Even during the playoffs, when Tucker's offense fizzled, he maintained value by playing inspiring defense against the Milwaukee Bucks. That type of effort and leadership can be contagious, especially on a team that seems to need a jolt of energy every year when it first ventures into the postseason portion of the schedule. 

    Ibaka was the Raptors' most glamorous addition. But it's actually Tucker who has made the bigger impact. 

    Grade: A-

DeMarcus Cousins, C, New Orleans Pelicans

10 of 12

    Garrett Ellwood/Getty Images

    Win Percentage Change: 3.6 percent better

    TPA With New Orleans Pelicans: 57.42

    DeMarcus Cousins' presence did improve the New Orleans Pelicans, even if he couldn't carry them into the playoffs. Don't be fooled by the losses that piled up at the beginning of his bayou-based tenure, since the big man eventually settled in and resumed playing like one of the league's best bigs.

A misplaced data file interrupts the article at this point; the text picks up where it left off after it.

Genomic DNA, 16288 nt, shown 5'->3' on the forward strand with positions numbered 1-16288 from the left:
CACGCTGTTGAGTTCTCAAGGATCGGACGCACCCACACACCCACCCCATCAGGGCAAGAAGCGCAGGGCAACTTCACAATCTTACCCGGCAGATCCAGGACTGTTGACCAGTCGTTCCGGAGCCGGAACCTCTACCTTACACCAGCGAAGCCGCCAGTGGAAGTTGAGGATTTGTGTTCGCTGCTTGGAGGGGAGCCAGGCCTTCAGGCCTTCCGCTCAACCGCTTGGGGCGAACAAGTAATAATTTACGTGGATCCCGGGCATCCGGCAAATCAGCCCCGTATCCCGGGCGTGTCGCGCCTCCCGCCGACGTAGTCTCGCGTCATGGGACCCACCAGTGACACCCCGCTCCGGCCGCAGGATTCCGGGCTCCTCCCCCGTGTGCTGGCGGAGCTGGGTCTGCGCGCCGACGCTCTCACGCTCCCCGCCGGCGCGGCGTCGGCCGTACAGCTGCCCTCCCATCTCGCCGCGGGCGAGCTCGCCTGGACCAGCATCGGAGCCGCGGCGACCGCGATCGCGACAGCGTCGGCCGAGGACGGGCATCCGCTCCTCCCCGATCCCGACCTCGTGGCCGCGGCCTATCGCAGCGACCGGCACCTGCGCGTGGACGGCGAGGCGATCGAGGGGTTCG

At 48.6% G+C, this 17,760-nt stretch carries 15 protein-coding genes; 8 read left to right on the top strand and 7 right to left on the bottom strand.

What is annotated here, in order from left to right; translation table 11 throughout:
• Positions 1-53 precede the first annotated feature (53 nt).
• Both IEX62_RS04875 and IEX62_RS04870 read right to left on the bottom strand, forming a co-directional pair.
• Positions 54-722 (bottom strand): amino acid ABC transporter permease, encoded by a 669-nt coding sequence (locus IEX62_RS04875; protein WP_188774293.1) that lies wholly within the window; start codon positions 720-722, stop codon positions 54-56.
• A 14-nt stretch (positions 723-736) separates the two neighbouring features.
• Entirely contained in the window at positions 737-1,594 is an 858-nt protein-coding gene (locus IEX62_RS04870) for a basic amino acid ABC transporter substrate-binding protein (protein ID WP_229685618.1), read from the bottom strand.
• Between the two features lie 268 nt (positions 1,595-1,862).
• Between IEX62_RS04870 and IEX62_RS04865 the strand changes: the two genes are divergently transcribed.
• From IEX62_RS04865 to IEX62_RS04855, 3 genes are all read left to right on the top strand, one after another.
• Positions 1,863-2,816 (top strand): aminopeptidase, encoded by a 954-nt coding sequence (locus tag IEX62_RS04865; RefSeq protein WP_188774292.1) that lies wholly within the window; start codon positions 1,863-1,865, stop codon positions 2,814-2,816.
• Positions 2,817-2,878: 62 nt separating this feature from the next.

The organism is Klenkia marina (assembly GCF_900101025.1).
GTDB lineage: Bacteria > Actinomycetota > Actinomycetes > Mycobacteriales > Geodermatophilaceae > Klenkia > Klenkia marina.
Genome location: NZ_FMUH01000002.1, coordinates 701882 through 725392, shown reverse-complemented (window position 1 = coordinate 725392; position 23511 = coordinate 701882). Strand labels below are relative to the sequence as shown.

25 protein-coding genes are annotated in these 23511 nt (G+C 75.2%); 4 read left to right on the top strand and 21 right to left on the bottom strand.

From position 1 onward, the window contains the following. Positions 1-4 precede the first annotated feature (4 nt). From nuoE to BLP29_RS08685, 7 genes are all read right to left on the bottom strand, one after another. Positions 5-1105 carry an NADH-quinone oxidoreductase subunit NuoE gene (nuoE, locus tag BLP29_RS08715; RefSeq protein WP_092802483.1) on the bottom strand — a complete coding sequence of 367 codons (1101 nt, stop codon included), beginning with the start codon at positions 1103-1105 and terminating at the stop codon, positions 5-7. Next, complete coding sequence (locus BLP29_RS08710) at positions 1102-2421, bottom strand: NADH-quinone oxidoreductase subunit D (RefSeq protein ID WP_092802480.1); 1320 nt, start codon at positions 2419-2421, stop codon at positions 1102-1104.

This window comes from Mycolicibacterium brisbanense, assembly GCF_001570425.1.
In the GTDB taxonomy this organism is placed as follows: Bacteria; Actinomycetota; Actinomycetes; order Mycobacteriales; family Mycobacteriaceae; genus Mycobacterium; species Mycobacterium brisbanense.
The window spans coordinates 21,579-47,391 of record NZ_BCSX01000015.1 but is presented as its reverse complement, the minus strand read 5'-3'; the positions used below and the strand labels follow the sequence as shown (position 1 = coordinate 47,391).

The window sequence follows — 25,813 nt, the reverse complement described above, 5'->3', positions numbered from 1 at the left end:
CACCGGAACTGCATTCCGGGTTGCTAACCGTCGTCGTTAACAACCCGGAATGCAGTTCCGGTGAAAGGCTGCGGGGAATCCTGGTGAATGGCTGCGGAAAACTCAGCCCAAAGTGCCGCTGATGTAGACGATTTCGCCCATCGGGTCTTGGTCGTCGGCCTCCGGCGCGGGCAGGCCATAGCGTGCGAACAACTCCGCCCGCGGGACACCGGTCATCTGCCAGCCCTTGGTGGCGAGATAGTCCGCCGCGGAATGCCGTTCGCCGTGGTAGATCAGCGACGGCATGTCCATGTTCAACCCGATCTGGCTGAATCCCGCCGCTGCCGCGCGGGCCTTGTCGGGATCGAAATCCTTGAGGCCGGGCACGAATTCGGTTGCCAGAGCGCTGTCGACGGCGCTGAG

All that should matter here is how he performed alongside Anthony Davis—and, to a lesser extent, Jrue Holiday, who could and should be brought back in free agency to continue forming the third leg of the New Orleans triumvirate. 

    It's great that Cousins put up big numbers for the Pelicans, averaging 24.4 points, 12.5 rebounds, 3.9 assists, 1.5 steals and 1.1 blocks while shooting 45.2 percent from the field, 37.5 percent from downtown and 77.7 percent on his free-throw attempts. It's encouraging that he was able to post 57.42 TPA with his new squad and finish the 2016-17 campaign with the No. 2 cumulative score among all players since 1973 who suited up for more than one team in a single season, trailing only 1994-95 Clyde Drexler. 

    But the best news of all is the 2.8 net rating New Orleans posted while both Cousins and Davis were the on the floor, which looks even better when compared to the season-long 1.7 net rating earned when Davis was playing. The offense needs significant work as both players learn how to move away from their favored left sides of the half-court set, but allowing just 99.6 points per 100 possessions already leaves them in elite territory. That mark, had it been maintained all year, would've paced the Association.